There is a class of canalers that is bigger, and they're found at work in ports as nearby as Albany. Cheyanne and Crow, both by Bushey in Brooklyn, retractible pilot houses and all, are two of the common sights in the livery of Empire Harbor Marine. Bushey, Jakobsen, and local Matton canalers have proved successful in the Big City, too. Two New York for a good number of years are Moran's Robert Turecamo, and the Margot. Capt. Kosnac often speaks of the single-screw Margot as others do of yachts.
Other ex-canalers can be found all over
New England, proving that harbors and canals do have things in common. But why aren't the canalers on the canal? Traffic has dropped-off, as everyone knows, although more and more people are wondering why? The bombardment of trucks by tunnel and bridge into New York City is a frequent complaint. There have been talks, upstate and down, about the benefits of tug and barge. Some cite the produce and dairy products originating not far from Waterford, as cargoes suited to transport by barge. They also make wine upstate. Waterfront farmers' markets have been suggested for cities along the Hudson, all the way down to the Big Apple.
These are all high-minded themes we find mixed-up with tugs. Quality-of-life and environmental issues, technological history, the growth and decline of cities and towns. So what did they do in Waterford? They took these highbrow vessels with their lofty missions and opened them up to the public. To anyone. Even the proletariat.
The tugs at the Intrepid do not encourage boarders, except for the invited handful. The spectator turnout, on a glorious sunny day, was probably in the hundreds. It's a refined culture, a very "in" thing, this tugboat business in New York City. At Waterford, they spend three days with anyone who can reach the Capital Region (by car up the New York Thruway, by boat up the Hudson or down the canal, by plane into Albany, by bus and Amtrak into same, by foot from the town or maybe a nearby farm) invited to go on and in and over tugboats, willy-nilly to their hearts' content. The turnout has been estimated at 20,000 to 30,000.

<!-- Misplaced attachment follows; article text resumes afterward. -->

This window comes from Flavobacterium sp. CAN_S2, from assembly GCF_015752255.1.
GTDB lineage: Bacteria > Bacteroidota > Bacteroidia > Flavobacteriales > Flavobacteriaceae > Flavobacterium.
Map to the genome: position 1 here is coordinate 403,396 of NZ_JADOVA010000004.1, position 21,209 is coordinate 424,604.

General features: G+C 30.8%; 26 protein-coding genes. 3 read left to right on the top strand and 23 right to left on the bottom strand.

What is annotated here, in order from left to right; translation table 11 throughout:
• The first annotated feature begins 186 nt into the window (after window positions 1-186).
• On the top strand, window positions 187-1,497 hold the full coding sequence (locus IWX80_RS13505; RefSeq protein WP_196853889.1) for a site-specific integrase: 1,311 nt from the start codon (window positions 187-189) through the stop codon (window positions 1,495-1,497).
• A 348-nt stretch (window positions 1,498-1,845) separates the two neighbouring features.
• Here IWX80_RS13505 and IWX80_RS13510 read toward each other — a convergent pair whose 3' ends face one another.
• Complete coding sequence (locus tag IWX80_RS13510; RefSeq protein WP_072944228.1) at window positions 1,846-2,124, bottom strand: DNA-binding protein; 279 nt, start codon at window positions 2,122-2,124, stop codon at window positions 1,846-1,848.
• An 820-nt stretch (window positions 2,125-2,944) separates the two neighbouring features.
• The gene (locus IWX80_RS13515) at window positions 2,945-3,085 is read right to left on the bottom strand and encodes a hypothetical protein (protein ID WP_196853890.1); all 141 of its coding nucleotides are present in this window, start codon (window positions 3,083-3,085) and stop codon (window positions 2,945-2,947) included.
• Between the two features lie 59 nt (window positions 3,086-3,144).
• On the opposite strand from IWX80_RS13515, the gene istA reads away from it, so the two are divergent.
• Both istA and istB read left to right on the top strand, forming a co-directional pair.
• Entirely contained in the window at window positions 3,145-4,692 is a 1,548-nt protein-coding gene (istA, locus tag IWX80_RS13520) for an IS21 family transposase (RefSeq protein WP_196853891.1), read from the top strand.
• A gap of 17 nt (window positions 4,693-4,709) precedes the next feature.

Farmers inspecting tugboats? Sure, why not? Out ot 20,000 to 30,000, there had to have been at least one. A motor's a motor, but a tugboat motor is a sight. All sorts of people could show up, including, quite likely, some blue-collar laborers.
The intermingling of people who work with their hands, among people who work with books, among people who work with machines, among people who work with cows, has the sort of social egalitarianism that you'd think a New York Times would adore. Everyone loves tugboats, and look, everyone is coming.
If any single interest seemed to dominate at Waterford last September 6-8, it was the interest of boaters. But of course, boaters are of more than a single interest. Tugboaters and yachtsmen share the common interest of not wishing to sink, but there's diversion from that point onward. At Waterford, both boating mindsets and many in between were comingling with the proletariat.
The Roundup got underway in the late afternoon, with the "traditional" (this was the fifth) parade from Albany through the Federal lock. Plenty of real tugs arrived (some after the parade, having jobs that first afternoon). The tug Urger was at the head, with a piper aboard playing stirring tunes. Tug Benjamin Elliot (or Elliiot - both spellings are on her boards) came in from Troy, as did Shad, a pushboat we would not be surprised to find working yards, looking all-business.